Devastated the night of his team’s heartbreaking elimination by the Shawinigan Cataractes a month ago, the head coach and general manager of the Remparts then began to reflect on his future with the junior club.
At that time, Roy estimated at 50% his chances of returning to his coaching position for a 12th season.
“I had a good two weeks of doubt,” he said Monday in a press conference held at the Videotron Center.
“I saw black after the game, admitted the former Canadian goalkeeper. I didn’t cry often after games. Even when I retired, I didn’t shed any tears. But after this defeat, I was sad.
This month-long break, which was punctuated by a trip, made Roy realize that he would not be able to “let the guys down”.
“Guys” are, of course, his players. Athletes that he drafted, that he saw grow up and who are now reaching maturity. A group he considers “special”.
But it is also all those who surround him at the Remparts for several years, he mentioned.
“There is a side of me that has always been very loyal. Some think I’m a one man show, but I’m far from it, pointed out the coach. I work a lot as a team, I consult people around me, I like working with my coaching staff.
One campaign at a time
Over the past few weeks, Roy also says he realized “that with the players we have in place, my passion [pour le hockey] is still there”.
But he does not yet know how long he will want to stay in office. So, the former number 33 says he’s taking the seasons “one by one” from now.
And this, even if he affirms with a smile in his voice that he “still tripe Remparts” and that he dreams of seeing this team win, especially for the supporters of Quebec “who deserve it”.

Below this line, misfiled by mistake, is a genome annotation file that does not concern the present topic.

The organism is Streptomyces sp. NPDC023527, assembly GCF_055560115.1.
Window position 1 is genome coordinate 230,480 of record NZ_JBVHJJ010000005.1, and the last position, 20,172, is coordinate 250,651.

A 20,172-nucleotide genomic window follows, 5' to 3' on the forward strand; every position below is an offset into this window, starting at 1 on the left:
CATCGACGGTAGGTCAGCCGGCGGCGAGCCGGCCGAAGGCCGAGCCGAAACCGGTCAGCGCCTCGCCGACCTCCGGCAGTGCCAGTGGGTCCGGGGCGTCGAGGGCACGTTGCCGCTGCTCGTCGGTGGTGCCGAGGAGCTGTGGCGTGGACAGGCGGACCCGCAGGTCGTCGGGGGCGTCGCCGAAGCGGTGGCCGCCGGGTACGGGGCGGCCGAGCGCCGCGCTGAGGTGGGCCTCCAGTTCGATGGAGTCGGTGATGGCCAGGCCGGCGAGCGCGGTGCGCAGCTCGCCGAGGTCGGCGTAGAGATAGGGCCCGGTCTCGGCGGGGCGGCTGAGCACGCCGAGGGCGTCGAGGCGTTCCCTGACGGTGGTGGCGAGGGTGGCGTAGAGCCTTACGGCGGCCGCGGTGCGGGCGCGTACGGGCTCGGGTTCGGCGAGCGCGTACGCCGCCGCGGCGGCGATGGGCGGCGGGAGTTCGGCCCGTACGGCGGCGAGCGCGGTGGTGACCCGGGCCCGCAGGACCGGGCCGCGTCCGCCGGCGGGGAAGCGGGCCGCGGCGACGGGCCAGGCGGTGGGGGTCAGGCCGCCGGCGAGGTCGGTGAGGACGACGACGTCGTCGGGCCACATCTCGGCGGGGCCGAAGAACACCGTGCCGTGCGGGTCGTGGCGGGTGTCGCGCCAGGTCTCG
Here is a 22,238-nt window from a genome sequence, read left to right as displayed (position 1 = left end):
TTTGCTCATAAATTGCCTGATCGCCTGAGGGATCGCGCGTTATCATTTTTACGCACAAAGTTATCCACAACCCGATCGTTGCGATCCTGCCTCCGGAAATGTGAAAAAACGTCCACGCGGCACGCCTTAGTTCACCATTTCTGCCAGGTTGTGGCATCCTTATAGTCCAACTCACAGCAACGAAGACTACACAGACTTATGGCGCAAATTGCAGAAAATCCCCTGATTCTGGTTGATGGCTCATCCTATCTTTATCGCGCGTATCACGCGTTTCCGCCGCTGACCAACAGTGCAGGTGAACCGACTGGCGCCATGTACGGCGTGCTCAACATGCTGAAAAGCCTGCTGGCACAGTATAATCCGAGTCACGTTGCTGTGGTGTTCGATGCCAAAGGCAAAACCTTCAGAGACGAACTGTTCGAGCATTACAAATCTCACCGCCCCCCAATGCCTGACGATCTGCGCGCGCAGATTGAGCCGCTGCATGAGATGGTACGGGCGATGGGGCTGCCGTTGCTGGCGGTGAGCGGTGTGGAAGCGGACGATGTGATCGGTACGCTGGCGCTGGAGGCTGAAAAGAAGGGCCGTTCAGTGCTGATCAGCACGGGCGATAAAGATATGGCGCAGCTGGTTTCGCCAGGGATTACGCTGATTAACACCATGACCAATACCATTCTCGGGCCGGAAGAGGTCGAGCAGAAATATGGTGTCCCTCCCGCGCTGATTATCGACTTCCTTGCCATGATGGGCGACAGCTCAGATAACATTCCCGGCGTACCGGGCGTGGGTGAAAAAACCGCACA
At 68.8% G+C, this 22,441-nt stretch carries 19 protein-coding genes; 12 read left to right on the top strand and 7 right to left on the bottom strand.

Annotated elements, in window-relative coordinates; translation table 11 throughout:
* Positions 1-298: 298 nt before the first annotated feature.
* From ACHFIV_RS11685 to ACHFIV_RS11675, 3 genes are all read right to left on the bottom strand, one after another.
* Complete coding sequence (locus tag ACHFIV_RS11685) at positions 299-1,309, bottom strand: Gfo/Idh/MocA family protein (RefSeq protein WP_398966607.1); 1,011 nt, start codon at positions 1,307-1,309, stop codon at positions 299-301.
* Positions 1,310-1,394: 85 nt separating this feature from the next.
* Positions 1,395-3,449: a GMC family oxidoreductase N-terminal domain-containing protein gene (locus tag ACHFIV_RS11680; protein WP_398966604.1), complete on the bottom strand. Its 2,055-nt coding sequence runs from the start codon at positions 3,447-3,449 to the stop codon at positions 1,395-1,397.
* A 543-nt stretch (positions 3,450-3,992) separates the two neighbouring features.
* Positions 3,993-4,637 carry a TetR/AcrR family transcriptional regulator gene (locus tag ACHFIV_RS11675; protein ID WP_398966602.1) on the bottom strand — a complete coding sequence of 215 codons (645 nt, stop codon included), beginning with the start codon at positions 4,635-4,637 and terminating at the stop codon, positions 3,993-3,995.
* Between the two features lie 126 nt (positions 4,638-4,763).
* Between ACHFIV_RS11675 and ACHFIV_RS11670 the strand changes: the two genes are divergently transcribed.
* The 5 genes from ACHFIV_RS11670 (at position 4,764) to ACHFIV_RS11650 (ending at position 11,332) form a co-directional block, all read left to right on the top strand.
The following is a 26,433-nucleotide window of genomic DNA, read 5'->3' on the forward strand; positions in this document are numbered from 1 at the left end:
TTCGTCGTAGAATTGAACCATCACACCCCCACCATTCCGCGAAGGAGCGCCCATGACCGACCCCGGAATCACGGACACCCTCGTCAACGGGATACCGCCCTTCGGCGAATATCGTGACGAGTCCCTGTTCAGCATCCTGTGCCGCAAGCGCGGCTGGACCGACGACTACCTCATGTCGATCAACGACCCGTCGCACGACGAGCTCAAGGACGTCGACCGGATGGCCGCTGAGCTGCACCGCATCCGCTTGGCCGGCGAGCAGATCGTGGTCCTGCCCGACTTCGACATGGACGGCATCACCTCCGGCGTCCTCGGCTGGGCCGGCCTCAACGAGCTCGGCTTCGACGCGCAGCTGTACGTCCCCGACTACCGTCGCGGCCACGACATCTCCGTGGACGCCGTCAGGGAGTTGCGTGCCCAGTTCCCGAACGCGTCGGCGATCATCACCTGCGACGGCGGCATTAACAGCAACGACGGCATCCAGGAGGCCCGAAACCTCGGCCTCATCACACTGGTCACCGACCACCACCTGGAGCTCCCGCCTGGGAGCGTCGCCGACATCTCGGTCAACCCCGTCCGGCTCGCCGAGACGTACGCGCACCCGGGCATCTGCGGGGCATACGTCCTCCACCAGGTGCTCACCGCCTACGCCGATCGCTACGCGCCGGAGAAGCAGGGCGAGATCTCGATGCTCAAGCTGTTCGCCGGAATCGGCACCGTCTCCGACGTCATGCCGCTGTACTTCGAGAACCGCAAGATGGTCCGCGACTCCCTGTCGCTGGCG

“The years go by, unfortunately, added Roy, who is now 56 years old. So I’ll see how I feel at the end of the next one.”
“Here, it’s not like coaching in the professional circuits, recalled Jacques Tanguay. It’s taking the bus to [dans les Maritimes]. A man like Patrick, he has great sacrifices to make in terms of quality of life to obtain compensation, that of coaching young people, his players, to give them back what he has experienced.
At the end of his reflection, Patrick Roy did not call Jacques Tanguay one fine morning to tell him that he still wanted to train the Remparts.
It is particularly through discussions with its president that Roy has progressed.
“We talk to each other every night,” he said. At some point, he started to catch me saying, ‘We’re going to do such a deal, such a deal.
“When he started talking to me about the draft, I understood that he was going to come back,” added Mr. Tanguay with a laugh.
Despite this return, the resentment that inhabited him on the evening of June 1, after seeing his players lose 5 to 3 against the Cataractes, is still present.
This evil, it concerned the arbitration, he explains. In particular the penalty imposed on Vsevolod Komarov with 1 min 9 s to go, which led to the victorious goal of Shawinigan.
“I still enjoy coming to the arena. It’s more the defeat, the way it happened. I do not hide that the side of arbitration bothers me a lot. Not just with the Remparts, but with other teams.
“It is clear that we need a change in our league. We may need a new voice [par rapport à l’arbitrage]. It’s hard to keep that inside sometimes.”
-Several NHL coaches have changed addresses in recent weeks, but Patrick Roy said Monday he had not been in contact with any team.
See his full press conference in the video above.